• I firmly believe that there are people who are bad and they commit bad acts. Like you, I don’t believe everyone who does something bad is insane. When you use the term “sociopath,” well, that’s a psychological label for people who lack the capacity for empathy, sympathy or the ability to delay gratification. The book I was writing about is strictly for writers who want to discover themselves. It was never meant as a textbook for dealing with sociopaths or any other mental illness or aberration.

      • It always amazes me how fast some of these conversations can go sideways. I believe, as you do I think, that at the root of all anger is fear. Exploring those fears and their short and long term repercussions is what informs my writing. Reading your messages and being inspired by them helps me carry on. They are a light in the dark cellar of my creativity.

  3. Quinn, this just turned up on FB, and I thought immediately of you:
    Making room for our own fears, we suddenly have room for the fears of others. Once we have renounced the need to live without suffering, to be special, to be exempt from the losses and doubts that have afflicted all people since the beginning of time, we can see the difficulties of others without being afraid ourselves. Our fearful, disappointed surface face starts to fall away. We can welcome other people into our lives because no matter their fears, they do not make us afraid. Suffering is the natural cyclical visitation that comes from being alive.

    – David Whyte
    from “The Three Marriages: Reimagining Work, Self & Relationship”
    ©2009 Riverhead Books

  4. How fitting you should post this on the day of yet another mass shooting: this one, very close to home. A psychiatrist friend told me years ago that most anger is the product of pain and/or fear. Your wisdom bears this out. If only a calming presence had been sufficient–or fortuitously timed. Thank you for this reminder.

  5. As always your post is thought provoking…something I will chew over for days. I know I am lucky to live in Australia where things are a little more relaxed 🙂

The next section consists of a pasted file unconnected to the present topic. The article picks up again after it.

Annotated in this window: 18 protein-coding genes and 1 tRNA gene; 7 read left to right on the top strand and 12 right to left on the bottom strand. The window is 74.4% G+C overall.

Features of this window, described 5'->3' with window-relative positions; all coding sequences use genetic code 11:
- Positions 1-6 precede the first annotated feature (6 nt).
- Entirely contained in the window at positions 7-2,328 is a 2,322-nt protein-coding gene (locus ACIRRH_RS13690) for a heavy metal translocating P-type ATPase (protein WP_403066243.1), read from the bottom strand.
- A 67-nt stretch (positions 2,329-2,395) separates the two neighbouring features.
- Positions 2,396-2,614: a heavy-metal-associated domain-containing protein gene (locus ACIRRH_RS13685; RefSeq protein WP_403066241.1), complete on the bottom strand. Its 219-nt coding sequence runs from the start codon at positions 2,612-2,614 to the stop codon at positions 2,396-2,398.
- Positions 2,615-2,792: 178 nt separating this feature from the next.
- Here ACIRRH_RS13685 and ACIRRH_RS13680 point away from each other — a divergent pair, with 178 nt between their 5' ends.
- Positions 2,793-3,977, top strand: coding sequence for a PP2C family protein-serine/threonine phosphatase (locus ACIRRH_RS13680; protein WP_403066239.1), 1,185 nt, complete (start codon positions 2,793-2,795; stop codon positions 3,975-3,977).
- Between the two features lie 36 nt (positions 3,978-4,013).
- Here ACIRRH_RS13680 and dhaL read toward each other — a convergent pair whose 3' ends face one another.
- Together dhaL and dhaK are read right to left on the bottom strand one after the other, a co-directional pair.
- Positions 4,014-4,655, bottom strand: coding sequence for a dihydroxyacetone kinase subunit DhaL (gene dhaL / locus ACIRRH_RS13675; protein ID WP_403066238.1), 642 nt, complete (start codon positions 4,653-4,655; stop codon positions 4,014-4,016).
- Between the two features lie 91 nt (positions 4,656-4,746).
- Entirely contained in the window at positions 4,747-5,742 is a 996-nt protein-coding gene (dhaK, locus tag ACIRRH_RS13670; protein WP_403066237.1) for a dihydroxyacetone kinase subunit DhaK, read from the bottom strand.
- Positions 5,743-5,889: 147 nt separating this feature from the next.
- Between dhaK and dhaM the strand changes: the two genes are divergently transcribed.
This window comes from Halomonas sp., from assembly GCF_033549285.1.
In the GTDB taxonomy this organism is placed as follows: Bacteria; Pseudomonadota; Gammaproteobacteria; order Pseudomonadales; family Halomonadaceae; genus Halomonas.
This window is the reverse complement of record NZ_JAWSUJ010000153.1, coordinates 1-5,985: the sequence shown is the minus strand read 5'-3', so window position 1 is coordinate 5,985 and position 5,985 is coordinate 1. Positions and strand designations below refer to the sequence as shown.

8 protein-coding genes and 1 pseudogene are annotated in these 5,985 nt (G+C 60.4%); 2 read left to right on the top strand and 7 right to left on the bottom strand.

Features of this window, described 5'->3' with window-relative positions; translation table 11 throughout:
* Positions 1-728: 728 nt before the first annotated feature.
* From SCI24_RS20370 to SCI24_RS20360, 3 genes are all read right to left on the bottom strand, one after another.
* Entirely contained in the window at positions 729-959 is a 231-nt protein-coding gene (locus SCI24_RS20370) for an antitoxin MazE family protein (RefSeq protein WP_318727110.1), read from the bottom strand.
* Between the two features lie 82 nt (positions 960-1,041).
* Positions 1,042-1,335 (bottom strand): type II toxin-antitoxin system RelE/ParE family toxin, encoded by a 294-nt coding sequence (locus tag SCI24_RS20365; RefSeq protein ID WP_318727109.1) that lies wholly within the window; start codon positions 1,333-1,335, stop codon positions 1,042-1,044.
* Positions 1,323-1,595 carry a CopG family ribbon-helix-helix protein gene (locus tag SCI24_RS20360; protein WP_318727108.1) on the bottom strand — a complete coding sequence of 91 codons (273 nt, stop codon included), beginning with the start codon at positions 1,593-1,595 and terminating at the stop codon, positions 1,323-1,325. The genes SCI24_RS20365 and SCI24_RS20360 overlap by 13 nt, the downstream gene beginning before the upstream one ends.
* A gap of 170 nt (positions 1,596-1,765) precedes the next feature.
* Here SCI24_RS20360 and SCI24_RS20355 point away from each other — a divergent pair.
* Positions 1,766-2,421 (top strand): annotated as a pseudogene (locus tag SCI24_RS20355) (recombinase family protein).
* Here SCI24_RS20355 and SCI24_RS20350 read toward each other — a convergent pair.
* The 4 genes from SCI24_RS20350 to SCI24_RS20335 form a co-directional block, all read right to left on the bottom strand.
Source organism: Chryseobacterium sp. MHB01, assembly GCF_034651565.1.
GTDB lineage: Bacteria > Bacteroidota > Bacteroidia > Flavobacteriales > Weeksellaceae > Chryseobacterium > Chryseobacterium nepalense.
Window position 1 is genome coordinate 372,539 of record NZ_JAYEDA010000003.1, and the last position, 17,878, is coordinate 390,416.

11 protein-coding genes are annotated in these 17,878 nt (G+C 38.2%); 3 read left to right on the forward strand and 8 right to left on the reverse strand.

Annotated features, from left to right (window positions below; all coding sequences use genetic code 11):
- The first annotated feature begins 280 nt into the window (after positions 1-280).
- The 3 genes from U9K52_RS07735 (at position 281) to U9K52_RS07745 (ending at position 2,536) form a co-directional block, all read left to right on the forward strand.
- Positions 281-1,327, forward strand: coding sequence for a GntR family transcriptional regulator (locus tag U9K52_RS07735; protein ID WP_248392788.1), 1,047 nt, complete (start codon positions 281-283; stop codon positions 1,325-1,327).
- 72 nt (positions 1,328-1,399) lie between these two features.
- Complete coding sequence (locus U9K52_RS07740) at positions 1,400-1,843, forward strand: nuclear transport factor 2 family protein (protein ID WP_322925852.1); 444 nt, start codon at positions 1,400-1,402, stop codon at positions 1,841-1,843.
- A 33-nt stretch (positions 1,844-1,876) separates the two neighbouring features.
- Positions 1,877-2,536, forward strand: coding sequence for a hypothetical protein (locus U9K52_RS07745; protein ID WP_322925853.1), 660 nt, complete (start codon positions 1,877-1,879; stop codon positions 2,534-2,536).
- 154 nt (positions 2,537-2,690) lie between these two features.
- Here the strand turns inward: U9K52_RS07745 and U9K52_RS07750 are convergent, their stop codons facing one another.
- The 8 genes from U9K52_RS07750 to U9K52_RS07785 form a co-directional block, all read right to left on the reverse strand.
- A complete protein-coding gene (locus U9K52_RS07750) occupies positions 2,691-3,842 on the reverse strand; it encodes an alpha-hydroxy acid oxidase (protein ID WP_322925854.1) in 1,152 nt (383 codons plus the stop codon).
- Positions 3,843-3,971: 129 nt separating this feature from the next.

I also came across a book about giving up sugar, it’s being released here in Ausralia tomorrow – ‘I Quit Sugar’ by Sarah Wilson. It looks as though it has lots of yummy recipes. Here’s a link to Booktopia here in Oz where I just ordered it –

  6. Quinn, I will remember this post and Pete’s comment for all time. I may not like what I’ve learned today, but your combined wisdom explains a lot. Thank you.
    PS: I carry the story of your quilt in my mind. Can’t help myself.

  7. Our society — and here I mean the US — is largely the way it is specifically in order to foster fear. Lots of different kinds of fear, some of which are entirely manufactured. When you can instill fear, you can manipulate people. Not just “do what I say or I’ll shoot”; how about “do what I say or you’ll lose your health insurance and you might starve.” Many Americans seem to believe fear of hardship, illness, and starvation should exist, because otherwise people won’t work hard. If there are only a few passing grades, fear of failing will make students work harder. Even some religions embrace fear as useful.

    This aspect of our culture was not entirely “designed” in a deliberate way, but neither is it an accident. Once a belief in fear as a necessary aspect of motivation and control exists, twin drives take effect: building in fear as part of a product/message/system/institution/practice, as well as *not* building in ways to avoid or reduce fear in those things. And it’s all based on something everybody knows: “we may not like it but that’s the way the world is.”

    Well, no, that’s not the way the world is. There are societies elsewhere in the world where reducing fear is a fundamental, accepted idea. In many ways those societies “work better”.

    Maybe being scared is not a morally culpable state (although I’m not sure I agree), but I think allowing that state to arise in others, when you can do otherwise, is bad. Actually I think it’s considerably worse than bad, but “crime against humanity” already connotes something else.